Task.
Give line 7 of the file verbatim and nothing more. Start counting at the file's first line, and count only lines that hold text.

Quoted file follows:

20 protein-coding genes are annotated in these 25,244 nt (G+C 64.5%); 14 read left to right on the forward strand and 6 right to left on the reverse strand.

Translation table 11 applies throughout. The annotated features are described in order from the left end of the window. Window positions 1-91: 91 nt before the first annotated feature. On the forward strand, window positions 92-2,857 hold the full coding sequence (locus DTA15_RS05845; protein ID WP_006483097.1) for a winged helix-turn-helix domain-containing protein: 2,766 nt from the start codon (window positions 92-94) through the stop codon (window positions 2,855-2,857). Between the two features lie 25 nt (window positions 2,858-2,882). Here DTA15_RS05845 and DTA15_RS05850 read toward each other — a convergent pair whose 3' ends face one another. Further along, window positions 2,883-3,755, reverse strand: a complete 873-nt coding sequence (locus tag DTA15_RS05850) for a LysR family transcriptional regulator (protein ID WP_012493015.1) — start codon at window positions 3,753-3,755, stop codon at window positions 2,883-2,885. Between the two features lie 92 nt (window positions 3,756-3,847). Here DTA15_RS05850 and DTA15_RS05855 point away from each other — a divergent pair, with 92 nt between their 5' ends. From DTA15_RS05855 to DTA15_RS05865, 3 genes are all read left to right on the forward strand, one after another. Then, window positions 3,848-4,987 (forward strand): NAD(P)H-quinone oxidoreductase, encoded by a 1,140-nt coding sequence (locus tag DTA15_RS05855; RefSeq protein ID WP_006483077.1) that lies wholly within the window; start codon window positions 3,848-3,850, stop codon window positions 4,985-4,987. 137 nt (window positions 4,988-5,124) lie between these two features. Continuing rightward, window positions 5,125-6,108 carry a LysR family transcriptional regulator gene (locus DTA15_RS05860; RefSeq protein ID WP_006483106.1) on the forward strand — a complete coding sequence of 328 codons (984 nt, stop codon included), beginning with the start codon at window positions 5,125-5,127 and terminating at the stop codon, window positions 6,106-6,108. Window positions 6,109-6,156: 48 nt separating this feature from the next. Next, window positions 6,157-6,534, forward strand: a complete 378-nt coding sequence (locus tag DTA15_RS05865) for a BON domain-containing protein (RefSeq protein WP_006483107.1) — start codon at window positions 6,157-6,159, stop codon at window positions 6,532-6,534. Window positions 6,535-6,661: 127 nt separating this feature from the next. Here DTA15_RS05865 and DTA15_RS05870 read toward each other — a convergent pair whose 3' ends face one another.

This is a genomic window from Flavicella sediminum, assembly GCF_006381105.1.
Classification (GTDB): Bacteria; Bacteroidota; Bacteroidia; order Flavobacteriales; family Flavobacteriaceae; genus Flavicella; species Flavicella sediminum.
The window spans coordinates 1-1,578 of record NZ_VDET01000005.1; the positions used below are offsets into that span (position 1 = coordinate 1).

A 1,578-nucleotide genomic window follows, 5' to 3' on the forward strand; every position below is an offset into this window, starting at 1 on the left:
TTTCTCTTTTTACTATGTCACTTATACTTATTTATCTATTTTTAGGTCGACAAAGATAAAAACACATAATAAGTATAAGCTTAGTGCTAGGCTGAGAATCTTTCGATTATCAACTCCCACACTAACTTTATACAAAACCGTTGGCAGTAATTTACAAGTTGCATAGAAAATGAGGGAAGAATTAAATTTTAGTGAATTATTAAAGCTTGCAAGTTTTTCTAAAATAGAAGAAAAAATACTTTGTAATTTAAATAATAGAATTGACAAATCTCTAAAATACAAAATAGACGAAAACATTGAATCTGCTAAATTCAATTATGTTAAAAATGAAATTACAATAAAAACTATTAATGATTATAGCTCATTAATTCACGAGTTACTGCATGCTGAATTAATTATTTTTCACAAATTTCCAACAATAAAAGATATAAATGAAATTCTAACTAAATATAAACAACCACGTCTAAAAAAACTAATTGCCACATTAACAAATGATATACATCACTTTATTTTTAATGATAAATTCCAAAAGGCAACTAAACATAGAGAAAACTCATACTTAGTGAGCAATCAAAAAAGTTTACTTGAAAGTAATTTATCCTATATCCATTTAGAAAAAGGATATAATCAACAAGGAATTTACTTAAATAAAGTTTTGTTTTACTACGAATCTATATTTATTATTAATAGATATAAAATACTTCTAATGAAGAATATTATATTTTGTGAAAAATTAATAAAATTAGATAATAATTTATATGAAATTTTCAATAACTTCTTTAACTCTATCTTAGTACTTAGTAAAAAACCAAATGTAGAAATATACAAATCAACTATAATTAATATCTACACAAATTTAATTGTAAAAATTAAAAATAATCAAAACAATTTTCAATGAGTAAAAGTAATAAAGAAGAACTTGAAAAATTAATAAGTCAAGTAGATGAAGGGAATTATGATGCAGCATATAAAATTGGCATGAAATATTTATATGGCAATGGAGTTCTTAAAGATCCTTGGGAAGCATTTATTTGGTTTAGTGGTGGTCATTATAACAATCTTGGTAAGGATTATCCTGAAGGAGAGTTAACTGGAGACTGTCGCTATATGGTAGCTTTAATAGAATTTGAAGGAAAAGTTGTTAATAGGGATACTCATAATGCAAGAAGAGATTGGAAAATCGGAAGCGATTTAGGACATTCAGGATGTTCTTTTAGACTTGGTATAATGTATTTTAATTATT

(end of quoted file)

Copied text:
TTTCTCTTTTTACTATGTCACTTATACTTATTTATCTATTTTTAGGTCGACAAAGATAAAAACACATAATAAGTATAAGCTTAGTGCTAGGCTGAGAATCTTTCGATTATCAACTCCCACACTAACTTTATACAAAACCGTTGGCAGTAATTTACAAGTTGCATAGAAAATGAGGGAAGAATTAAATTTTAGTGAATTATTAAAGCTTGCAAGTTTTTCTAAAATAGAAGAAAAAATACTTTGTAATTTAAATAATAGAATTGACAAATCTCTAAAATACAAAATAGACGAAAACATTGAATCTGCTAAATTCAATTATGTTAAAAATGAAATTACAATAAAAACTATTAATGATTATAGCTCATTAATTCACGAGTTACTGCATGCTGAATTAATTATTTTTCACAAATTTCCAACAATAAAAGATATAAATGAAATTCTAACTAAATATAAACAACCACGTCTAAAAAAACTAATTGCCACATTAACAAATGATATACATCACTTTATTTTTAATGATAAATTCCAAAAGGCAACTAAACATAGAGAAAACTCATACTTAGTGAGCAATCAAAAAAGTTTACTTGAAAGTAATTTATCCTATATCCATTTAGAAAAAGGATATAATCAACAAGGAATTTACTTAAATAAAGTTTTGTTTTACTACGAATCTATATTTATTATTAATAGATATAAAATACTTCTAATGAAGAATATTATATTTTGTGAAAAATTAATAAAATTAGATAATAATTTATATGAAATTTTCAATAACTTCTTTAACTCTATCTTAGTACTTAGTAAAAAACCAAATGTAGAAATATACAAATCAACTATAATTAATATCTACACAAATTTAATTGTAAAAATTAAAAATAATCAAAACAATTTTCAATGAGTAAAAGTAATAAAGAAGAACTTGAAAAATTAATAAGTCAAGTAGATGAAGGGAATTATGATGCAGCATATAAAATTGGCATGAAATATTTATATGGCAATGGAGTTCTTAAAGATCCTTGGGAAGCATTTATTTGGTTTAGTGGTGGTCATTATAACAATCTTGGTAAGGATTATCCTGAAGGAGAGTTAACTGGAGACTGTCGCTATATGGTAGCTTTAATAGAATTTGAAGGAAAAGTTGTTAATAGGGATACTCATAATGCAAGAAGAGATTGGAAAATCGGAAGCGATTTAGGACATTCAGGATGTTCTTTTAGACTTGGTATAATGTATTTTAATTATT